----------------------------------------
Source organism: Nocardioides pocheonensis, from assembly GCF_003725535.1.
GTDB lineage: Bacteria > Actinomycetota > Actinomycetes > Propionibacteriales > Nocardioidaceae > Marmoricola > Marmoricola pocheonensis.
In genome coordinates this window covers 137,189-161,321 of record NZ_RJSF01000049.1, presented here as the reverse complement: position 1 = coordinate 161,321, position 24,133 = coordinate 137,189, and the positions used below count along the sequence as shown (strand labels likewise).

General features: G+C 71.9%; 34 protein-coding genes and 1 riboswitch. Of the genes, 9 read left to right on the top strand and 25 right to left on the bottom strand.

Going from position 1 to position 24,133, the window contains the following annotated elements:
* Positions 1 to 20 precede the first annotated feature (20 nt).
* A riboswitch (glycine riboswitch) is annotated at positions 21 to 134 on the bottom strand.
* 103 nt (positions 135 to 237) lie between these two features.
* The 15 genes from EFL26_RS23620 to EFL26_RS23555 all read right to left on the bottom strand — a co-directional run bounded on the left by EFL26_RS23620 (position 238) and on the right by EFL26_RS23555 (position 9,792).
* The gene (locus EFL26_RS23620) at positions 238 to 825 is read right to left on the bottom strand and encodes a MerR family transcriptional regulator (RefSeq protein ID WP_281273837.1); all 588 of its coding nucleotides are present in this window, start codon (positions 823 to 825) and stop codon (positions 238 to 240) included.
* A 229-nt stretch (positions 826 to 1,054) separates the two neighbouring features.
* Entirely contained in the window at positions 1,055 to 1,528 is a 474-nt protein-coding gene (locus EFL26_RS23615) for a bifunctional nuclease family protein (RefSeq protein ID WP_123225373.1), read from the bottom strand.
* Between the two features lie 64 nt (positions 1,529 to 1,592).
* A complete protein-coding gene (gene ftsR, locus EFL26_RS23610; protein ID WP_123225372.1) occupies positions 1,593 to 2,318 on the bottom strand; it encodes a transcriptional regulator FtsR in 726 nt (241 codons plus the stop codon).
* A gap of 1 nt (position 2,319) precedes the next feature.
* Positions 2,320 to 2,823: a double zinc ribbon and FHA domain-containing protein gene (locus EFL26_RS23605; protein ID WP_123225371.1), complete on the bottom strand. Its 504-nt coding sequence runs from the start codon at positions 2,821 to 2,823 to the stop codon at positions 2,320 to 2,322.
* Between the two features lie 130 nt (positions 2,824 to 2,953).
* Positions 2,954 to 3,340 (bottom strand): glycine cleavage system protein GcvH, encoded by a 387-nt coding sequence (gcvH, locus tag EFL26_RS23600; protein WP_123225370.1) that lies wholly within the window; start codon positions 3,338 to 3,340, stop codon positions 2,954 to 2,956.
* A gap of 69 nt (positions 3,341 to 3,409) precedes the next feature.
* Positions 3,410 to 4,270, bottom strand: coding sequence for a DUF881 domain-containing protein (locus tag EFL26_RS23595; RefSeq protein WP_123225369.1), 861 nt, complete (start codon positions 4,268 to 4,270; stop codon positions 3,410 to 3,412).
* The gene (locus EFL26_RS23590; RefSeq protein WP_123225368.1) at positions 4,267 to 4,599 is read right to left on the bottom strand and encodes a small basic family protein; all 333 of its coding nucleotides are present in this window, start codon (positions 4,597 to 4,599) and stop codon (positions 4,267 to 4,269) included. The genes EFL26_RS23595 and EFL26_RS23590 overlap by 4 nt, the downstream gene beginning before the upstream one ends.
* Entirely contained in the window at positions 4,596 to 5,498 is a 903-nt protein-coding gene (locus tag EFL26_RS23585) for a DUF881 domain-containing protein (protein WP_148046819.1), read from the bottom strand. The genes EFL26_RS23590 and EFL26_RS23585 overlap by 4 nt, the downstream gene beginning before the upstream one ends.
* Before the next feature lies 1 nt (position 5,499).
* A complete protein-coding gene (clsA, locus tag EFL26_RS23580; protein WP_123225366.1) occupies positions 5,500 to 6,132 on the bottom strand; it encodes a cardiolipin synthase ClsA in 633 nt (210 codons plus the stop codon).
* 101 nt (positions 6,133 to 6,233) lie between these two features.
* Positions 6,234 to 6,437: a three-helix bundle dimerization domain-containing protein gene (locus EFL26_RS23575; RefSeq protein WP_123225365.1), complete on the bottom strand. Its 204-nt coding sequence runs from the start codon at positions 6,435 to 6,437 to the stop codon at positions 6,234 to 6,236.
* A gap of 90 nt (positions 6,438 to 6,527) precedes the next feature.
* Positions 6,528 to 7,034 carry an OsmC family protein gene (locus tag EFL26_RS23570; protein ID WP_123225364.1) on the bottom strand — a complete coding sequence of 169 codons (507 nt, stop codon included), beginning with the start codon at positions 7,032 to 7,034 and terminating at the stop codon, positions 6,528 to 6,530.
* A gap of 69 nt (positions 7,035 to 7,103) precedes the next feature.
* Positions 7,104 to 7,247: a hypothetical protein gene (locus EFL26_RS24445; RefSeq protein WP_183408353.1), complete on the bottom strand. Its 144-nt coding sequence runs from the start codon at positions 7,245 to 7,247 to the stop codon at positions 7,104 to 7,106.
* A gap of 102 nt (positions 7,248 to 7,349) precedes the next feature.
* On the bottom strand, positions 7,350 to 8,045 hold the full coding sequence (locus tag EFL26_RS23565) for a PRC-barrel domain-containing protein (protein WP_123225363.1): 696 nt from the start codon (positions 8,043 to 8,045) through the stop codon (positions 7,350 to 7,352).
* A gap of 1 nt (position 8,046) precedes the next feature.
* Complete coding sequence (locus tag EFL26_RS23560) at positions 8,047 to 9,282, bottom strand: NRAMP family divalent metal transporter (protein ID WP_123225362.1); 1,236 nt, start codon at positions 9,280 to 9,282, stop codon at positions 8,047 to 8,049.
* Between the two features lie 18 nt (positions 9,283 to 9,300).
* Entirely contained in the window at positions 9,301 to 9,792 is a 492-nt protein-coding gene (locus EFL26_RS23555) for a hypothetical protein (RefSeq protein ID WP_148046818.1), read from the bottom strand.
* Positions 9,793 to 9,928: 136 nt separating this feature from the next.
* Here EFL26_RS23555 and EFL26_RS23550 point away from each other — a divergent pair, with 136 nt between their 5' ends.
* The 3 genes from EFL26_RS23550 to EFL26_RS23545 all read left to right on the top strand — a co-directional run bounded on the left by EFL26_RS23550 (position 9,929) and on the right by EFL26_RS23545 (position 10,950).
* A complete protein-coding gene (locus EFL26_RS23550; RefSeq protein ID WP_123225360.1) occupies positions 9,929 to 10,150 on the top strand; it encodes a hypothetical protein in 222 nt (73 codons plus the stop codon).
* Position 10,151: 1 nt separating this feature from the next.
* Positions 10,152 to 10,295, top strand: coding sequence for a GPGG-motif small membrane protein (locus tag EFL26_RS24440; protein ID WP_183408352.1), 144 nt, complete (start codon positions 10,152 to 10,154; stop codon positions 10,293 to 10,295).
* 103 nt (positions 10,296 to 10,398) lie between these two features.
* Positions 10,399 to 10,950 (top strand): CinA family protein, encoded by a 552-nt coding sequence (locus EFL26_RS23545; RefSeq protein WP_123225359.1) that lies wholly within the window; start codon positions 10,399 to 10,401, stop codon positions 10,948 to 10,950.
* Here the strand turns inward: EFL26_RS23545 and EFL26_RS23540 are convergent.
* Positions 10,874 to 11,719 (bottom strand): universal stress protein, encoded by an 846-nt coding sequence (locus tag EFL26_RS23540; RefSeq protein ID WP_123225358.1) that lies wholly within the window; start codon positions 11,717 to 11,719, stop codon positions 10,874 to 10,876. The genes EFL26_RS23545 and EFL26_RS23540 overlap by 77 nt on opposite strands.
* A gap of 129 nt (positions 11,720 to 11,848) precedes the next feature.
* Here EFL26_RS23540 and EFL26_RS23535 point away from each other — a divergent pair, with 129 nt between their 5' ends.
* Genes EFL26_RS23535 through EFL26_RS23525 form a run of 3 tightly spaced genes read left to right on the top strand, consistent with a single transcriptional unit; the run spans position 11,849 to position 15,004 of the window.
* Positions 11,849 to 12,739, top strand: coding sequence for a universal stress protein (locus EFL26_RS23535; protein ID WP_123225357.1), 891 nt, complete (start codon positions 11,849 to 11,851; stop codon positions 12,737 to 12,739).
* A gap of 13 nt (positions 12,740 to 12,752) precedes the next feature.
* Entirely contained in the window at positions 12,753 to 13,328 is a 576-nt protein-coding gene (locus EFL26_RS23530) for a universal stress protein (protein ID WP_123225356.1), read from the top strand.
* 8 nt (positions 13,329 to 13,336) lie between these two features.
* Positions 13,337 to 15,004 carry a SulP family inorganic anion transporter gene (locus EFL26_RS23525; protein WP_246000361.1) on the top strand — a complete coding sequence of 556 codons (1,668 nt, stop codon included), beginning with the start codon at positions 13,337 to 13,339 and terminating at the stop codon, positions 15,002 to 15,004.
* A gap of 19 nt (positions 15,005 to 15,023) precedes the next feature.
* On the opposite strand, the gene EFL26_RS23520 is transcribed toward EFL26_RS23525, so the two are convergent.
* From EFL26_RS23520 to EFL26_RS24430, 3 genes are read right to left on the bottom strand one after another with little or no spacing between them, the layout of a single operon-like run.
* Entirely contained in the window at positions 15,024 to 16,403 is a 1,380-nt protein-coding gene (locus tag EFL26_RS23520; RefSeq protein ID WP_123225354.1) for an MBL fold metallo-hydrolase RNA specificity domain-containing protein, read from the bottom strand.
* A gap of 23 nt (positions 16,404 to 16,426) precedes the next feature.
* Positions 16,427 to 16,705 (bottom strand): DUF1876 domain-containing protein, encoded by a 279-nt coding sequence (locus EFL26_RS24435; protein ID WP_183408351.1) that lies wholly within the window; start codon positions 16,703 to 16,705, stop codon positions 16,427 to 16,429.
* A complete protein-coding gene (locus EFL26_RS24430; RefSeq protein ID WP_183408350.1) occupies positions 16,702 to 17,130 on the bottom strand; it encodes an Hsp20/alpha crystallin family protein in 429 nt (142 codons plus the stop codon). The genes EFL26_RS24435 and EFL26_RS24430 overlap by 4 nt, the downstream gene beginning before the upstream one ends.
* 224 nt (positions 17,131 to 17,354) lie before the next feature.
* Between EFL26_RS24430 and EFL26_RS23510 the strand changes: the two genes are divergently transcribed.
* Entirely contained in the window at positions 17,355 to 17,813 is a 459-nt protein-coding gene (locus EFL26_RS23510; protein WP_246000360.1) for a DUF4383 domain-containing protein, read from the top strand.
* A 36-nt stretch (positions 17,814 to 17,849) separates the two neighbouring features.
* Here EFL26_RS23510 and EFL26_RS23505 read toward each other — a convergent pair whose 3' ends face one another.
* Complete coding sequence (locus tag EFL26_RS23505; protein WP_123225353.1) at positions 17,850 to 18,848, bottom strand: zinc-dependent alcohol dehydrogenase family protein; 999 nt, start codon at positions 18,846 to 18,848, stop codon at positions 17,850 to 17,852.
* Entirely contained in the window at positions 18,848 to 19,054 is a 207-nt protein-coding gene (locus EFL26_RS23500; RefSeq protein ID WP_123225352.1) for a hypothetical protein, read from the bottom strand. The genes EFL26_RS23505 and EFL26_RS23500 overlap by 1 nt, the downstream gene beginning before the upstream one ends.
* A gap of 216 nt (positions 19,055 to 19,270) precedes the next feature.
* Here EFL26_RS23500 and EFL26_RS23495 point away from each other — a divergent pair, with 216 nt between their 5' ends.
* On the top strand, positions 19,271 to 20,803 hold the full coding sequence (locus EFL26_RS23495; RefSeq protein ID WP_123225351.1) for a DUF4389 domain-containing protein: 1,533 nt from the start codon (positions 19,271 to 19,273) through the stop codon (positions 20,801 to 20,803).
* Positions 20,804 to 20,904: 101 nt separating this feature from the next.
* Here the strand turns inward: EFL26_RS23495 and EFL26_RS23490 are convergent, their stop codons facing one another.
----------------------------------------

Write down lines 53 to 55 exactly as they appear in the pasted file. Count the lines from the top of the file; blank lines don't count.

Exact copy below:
* 8 nt (positions 13,329 to 13,336) lie between these two features.
* Positions 13,337 to 15,004 carry a SulP family inorganic anion transporter gene (locus EFL26_RS23525; protein WP_246000361.1) on the top strand — a complete coding sequence of 556 codons (1,668 nt, stop codon included), beginning with the start codon at positions 13,337 to 13,339 and terminating at the stop codon, positions 15,002 to 15,004.
* A gap of 19 nt (positions 15,005 to 15,023) precedes the next feature.